Rebecca Cohen’s Earls of Crofton series, past and present, are among my favorite romances to read. It’s a been a delight to be able to follow the members of the Redbourn family throughout the centuries, from the first Earl of Crofton, Anthony Redbourn and his lover, the actor Sebastian Hewel, all the way to the Modern Crofton series and present, Ben Redbourn, the 16th Earl of Crofton , and his husband, Ashley Niven.
Slowly, Cohen is filling in the gaps between the two eras, giving us the histories and romances of the Earls of Crofton of the time periods that bridge these men who share so many similarities of features and personality traits. And of course a title, a love of men, and Crofton Hall.
A neat narrative element in the Modern books has been to explore, via the “recently discovered” vast collection of Crofton books and papers that have been found in the caverns underneath Crofton Hall, some of the Earls of the past. Just hints and guesses as to their natures and backgrounds.
Now we’re getting their stories.
Charles Redbourn, 8th Earl of Crofton, is a man of many passions. Protected by his titles and inner circle of highly influential equally titled friends, he spends his time pursuing pleasure, partying, indulging in passionate sexual activities with those of both sexes, while insuring that his reputation may be wild , he himself never allows for anything to actually endanger himself, or his family. Wild and wily. Self indulgent, highly intelligent, and yet protective and intelligent.
Cohen paints a picture of wealthy, bored , over indulged entitlement that layers over a bedrock of steadiness and loyalty. Even more remarkable is that Charles exists within a family unit that enthusiastically encourages his lifestyle. Both his wife, yes he’s married with a son, and his sister both live and love much like he does. They treat each other with fondness, a loving respect, and have lovers of both sexes often, sometimes at parties they throw. Marriage is done for convenience and to preserve blood lines. It’s a time of high debauchery , endless wines, gorgeous clothes and incredible food and parties. Just be careful enough. And have the right friends.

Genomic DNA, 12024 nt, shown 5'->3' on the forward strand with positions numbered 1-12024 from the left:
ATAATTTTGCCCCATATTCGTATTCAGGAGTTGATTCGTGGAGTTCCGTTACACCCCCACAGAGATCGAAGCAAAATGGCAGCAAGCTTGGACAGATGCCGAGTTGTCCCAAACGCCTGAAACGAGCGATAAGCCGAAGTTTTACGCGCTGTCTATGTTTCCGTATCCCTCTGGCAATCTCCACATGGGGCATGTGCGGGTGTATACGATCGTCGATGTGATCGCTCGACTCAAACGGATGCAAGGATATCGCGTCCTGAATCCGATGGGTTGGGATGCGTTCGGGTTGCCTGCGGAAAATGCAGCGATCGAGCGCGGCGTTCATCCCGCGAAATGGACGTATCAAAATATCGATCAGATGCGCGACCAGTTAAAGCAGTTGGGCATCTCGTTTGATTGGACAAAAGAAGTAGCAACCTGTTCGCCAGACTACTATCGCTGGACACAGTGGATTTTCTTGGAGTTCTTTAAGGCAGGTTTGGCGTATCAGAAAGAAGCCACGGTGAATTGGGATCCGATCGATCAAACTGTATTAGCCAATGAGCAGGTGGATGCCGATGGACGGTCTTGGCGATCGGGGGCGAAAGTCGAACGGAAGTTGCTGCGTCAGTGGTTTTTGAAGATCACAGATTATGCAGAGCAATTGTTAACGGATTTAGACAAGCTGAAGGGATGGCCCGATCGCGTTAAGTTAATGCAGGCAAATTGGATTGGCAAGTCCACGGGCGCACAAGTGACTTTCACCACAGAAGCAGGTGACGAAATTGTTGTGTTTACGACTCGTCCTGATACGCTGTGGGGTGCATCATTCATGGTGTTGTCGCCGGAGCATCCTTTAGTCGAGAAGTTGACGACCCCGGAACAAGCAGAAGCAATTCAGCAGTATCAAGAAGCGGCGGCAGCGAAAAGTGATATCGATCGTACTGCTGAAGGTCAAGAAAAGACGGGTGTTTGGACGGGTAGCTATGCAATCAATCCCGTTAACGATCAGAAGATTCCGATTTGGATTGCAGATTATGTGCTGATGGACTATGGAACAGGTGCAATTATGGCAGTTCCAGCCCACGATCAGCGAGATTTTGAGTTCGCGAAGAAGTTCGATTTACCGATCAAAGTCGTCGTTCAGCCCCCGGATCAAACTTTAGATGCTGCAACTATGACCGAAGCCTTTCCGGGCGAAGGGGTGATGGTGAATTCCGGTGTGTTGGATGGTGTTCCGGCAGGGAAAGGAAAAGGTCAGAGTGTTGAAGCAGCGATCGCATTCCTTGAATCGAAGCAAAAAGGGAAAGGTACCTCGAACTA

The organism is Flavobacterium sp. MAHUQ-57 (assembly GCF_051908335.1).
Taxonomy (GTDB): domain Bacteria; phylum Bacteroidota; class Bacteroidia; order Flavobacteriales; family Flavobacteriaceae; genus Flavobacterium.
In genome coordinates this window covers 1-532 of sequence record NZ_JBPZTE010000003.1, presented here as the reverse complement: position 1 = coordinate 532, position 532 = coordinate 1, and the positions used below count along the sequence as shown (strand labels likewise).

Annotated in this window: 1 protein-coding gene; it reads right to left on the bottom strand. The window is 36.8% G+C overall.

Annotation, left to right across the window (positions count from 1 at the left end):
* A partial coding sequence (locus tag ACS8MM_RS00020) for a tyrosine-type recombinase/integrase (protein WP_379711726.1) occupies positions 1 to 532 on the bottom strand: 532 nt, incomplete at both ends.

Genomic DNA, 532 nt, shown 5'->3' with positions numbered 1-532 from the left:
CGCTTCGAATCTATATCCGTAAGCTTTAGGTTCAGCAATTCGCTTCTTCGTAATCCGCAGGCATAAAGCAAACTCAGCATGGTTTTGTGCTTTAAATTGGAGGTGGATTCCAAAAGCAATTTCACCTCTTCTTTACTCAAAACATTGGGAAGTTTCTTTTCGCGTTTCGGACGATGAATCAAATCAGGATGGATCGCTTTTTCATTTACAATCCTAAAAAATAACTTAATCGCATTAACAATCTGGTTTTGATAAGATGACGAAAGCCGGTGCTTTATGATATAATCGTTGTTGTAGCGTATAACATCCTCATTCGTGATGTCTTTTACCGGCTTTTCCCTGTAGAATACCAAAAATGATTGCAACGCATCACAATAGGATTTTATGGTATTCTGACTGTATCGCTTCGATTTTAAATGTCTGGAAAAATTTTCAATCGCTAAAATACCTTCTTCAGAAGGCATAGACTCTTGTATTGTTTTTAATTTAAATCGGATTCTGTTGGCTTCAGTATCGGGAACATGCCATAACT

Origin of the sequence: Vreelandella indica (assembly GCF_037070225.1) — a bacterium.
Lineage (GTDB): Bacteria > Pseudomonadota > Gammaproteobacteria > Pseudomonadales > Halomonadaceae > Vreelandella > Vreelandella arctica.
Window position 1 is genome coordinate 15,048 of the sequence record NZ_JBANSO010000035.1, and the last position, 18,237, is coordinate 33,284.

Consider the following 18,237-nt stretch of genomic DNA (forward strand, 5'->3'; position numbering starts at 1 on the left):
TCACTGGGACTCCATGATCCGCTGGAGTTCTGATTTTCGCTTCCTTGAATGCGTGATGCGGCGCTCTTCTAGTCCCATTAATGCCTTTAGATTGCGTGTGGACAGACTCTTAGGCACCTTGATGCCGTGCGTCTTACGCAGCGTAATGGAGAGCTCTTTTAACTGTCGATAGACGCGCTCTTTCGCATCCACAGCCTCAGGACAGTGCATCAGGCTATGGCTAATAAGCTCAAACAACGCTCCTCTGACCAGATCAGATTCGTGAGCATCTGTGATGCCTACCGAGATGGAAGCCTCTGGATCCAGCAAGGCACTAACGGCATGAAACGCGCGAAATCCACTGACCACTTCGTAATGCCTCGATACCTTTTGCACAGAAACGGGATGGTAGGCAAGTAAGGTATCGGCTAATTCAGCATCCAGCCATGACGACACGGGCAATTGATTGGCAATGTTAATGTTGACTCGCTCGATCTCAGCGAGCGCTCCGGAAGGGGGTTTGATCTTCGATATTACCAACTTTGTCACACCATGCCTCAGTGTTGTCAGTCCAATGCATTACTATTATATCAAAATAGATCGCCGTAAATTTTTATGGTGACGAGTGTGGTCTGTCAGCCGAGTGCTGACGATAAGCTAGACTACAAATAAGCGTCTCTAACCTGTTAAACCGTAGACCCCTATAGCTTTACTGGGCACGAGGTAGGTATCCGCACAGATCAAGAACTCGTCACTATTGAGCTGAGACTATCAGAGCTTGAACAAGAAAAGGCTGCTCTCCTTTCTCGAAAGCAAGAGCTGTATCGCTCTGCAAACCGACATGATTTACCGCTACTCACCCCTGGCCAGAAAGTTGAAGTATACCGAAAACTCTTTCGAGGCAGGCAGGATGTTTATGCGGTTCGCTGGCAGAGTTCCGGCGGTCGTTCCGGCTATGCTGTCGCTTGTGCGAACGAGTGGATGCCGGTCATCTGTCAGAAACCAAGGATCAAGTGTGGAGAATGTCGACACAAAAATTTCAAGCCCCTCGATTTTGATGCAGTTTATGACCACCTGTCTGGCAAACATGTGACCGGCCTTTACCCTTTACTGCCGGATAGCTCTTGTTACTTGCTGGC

I ended up understanding and liking both the sister, Amelia , and wife, Lucy. Great layered characters, full of personality, and with rich lives of their own. The author has a wonderful ability to create a supportive cast of characters , like Marchent, that fit in with the main people in such a tightly defined manner that it makes you feel as though you want more of them as well.
The other main character? That’s Captain Timothy Thorne, an officer of the Light Dragoons. And soon the spotted prey of Charles.
This aspect of the story would be reprehensible except that Charles is upfront about his pursuit. It’s discussed between the men, and Timothy is given the choice of calling it off. There are reasons behind the conflict between them, which make sense given Timothy ‘s upbringing, profession, and lack of personal experience.
It’s a complicated subject and I thought it required more page time to address all the issues brought up, especially when real, potentially devastating events occur to speed things up.